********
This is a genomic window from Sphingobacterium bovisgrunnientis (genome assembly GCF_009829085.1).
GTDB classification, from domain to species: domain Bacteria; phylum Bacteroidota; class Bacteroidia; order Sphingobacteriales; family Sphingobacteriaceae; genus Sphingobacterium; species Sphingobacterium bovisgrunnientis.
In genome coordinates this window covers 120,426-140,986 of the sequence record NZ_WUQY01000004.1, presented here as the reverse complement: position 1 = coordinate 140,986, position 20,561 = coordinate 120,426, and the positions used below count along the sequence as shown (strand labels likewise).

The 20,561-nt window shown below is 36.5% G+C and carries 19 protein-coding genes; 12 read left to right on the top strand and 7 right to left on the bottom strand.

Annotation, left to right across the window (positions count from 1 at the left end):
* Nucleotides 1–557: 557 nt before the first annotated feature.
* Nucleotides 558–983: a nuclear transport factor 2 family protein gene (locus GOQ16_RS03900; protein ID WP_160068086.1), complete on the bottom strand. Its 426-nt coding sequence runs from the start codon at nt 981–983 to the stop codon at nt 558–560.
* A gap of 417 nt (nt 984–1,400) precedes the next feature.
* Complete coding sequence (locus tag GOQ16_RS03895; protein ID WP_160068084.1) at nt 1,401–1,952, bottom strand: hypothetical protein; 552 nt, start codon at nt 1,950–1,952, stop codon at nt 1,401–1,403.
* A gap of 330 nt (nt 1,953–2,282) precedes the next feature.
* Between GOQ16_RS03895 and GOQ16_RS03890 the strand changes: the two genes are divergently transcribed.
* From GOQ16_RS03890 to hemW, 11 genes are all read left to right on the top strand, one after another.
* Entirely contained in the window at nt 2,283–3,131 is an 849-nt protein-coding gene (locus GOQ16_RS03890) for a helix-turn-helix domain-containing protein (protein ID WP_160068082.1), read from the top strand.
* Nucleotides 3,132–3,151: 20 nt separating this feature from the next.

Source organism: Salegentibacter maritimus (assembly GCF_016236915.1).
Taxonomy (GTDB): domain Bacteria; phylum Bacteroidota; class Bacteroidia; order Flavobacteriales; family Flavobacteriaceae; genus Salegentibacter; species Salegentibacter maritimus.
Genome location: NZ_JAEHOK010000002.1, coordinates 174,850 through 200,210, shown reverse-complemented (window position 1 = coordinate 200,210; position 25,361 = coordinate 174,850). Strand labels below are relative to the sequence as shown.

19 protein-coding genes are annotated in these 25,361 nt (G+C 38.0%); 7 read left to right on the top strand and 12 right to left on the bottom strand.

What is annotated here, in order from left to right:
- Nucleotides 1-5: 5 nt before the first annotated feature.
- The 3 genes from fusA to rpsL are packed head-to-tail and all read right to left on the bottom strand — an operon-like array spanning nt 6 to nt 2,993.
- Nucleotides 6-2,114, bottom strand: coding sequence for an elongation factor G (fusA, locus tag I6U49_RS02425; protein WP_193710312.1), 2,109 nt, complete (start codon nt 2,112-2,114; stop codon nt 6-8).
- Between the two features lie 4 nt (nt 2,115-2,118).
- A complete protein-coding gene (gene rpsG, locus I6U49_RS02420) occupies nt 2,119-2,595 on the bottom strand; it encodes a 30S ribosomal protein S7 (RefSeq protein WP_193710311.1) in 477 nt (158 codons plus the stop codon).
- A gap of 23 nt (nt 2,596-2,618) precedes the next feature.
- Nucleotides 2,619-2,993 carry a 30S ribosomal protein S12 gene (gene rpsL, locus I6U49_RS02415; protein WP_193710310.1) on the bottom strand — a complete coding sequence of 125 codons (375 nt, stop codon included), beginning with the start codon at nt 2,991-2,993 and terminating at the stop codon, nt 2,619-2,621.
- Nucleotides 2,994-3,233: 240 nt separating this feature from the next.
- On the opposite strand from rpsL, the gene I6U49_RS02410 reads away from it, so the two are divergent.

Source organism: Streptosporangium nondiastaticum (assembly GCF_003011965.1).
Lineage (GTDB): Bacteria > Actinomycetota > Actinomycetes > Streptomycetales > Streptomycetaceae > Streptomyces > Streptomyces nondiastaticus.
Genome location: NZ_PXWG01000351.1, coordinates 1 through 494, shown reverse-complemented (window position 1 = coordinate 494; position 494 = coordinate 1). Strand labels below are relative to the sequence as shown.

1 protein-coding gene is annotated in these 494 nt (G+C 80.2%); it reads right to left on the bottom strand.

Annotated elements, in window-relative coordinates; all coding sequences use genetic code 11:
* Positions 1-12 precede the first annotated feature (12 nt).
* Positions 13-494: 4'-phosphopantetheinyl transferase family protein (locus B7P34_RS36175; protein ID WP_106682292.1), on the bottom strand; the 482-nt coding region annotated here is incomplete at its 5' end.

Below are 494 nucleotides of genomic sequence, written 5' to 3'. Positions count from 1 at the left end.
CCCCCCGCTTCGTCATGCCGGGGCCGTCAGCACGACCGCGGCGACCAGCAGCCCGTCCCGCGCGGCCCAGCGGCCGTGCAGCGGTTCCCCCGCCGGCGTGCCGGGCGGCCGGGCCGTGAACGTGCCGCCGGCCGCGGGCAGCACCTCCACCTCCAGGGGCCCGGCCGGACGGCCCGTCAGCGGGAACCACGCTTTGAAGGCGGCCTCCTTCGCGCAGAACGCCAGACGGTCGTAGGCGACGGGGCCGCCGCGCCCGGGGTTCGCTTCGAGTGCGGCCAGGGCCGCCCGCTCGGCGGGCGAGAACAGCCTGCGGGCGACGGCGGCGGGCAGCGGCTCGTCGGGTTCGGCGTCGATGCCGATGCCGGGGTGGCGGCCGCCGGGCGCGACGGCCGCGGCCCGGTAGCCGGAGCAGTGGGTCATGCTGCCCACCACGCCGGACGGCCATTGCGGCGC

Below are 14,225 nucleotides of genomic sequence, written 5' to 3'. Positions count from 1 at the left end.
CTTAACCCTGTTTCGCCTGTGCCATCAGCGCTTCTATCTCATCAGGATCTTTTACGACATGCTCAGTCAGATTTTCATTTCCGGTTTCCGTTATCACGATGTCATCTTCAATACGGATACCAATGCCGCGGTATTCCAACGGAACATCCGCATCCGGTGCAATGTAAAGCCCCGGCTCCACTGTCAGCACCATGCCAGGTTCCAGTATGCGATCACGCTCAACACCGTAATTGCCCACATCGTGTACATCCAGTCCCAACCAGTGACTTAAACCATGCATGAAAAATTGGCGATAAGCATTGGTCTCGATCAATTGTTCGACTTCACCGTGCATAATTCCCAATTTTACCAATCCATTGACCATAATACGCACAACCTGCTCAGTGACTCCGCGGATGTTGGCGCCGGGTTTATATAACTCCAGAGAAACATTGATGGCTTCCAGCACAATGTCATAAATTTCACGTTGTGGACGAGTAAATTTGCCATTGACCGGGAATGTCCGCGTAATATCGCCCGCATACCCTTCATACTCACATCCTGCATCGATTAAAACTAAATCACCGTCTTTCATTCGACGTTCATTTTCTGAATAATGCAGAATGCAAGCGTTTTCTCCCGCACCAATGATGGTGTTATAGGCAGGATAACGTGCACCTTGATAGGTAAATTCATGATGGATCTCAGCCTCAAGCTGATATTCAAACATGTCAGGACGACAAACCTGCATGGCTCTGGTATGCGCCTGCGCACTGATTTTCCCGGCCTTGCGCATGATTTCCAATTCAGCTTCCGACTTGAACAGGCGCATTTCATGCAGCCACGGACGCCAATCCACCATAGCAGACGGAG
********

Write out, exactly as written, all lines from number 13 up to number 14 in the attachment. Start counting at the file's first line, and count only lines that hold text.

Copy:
* Entirely contained in the window at nt 2,283–3,131 is an 849-nt protein-coding gene (locus GOQ16_RS03890) for a helix-turn-helix domain-containing protein (protein ID WP_160068082.1), read from the top strand.
* Nucleotides 3,132–3,151: 20 nt separating this feature from the next.